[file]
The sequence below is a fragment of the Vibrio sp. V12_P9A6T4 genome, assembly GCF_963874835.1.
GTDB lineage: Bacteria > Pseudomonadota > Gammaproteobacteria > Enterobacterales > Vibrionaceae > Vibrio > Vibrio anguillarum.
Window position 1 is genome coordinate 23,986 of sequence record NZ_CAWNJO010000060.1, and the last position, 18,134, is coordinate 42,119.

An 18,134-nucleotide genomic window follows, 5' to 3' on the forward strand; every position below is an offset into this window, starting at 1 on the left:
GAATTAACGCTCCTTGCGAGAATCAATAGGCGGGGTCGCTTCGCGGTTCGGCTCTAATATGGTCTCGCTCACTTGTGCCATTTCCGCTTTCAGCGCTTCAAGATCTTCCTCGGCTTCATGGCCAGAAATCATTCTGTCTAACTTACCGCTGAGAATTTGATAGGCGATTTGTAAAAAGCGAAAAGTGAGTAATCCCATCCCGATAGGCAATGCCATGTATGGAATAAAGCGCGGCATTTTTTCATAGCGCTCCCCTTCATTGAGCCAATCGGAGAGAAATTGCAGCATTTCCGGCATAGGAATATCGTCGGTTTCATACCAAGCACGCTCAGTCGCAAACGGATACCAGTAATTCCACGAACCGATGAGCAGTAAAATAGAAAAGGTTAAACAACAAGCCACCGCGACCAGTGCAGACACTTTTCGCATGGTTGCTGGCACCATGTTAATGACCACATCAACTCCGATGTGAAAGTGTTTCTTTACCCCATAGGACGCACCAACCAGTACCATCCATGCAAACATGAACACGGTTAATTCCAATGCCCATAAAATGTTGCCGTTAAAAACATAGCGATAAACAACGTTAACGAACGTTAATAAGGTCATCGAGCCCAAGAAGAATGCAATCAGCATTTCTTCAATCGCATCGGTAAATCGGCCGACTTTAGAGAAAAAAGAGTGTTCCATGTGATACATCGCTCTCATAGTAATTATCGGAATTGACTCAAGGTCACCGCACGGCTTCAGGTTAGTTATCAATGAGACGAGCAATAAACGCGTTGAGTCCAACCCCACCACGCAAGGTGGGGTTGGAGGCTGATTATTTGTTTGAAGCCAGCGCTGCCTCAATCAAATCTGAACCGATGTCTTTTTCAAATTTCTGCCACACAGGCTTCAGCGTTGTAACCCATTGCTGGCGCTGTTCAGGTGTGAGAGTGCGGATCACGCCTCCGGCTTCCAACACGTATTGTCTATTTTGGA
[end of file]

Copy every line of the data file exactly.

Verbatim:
The sequence below is a fragment of the Vibrio sp. V12_P9A6T4 genome, assembly GCF_963874835.1.
GTDB lineage: Bacteria > Pseudomonadota > Gammaproteobacteria > Enterobacterales > Vibrionaceae > Vibrio > Vibrio anguillarum.
Window position 1 is genome coordinate 23,986 of sequence record NZ_CAWNJO010000060.1, and the last position, 18,134, is coordinate 42,119.

An 18,134-nucleotide genomic window follows, 5' to 3' on the forward strand; every position below is an offset into this window, starting at 1 on the left:
GAATTAACGCTCCTTGCGAGAATCAATAGGCGGGGTCGCTTCGCGGTTCGGCTCTAATATGGTCTCGCTCACTTGTGCCATTTCCGCTTTCAGCGCTTCAAGATCTTCCTCGGCTTCATGGCCAGAAATCATTCTGTCTAACTTACCGCTGAGAATTTGATAGGCGATTTGTAAAAAGCGAAAAGTGAGTAATCCCATCCCGATAGGCAATGCCATGTATGGAATAAAGCGCGGCATTTTTTCATAGCGCTCCCCTTCATTGAGCCAATCGGAGAGAAATTGCAGCATTTCCGGCATAGGAATATCGTCGGTTTCATACCAAGCACGCTCAGTCGCAAACGGATACCAGTAATTCCACGAACCGATGAGCAGTAAAATAGAAAAGGTTAAACAACAAGCCACCGCGACCAGTGCAGACACTTTTCGCATGGTTGCTGGCACCATGTTAATGACCACATCAACTCCGATGTGAAAGTGTTTCTTTACCCCATAGGACGCACCAACCAGTACCATCCATGCAAACATGAACACGGTTAATTCCAATGCCCATAAAATGTTGCCGTTAAAAACATAGCGATAAACAACGTTAACGAACGTTAATAAGGTCATCGAGCCCAAGAAGAATGCAATCAGCATTTCTTCAATCGCATCGGTAAATCGGCCGACTTTAGAGAAAAAAGAGTGTTCCATGTGATACATCGCTCTCATAGTAATTATCGGAATTGACTCAAGGTCACCGCACGGCTTCAGGTTAGTTATCAATGAGACGAGCAATAAACGCGTTGAGTCCAACCCCACCACGCAAGGTGGGGTTGGAGGCTGATTATTTGTTTGAAGCCAGCGCTGCCTCAATCAAATCTGAACCGATGTCTTTTTCAAATTTCTGCCACACAGGCTTCAGCGTTGTAACCCATTGCTGGCGCTGTTCAGGTGTGAGAGTGCGGATCACGCCTCCGGCTTCCAACACGTATTGTCTATTTTGGA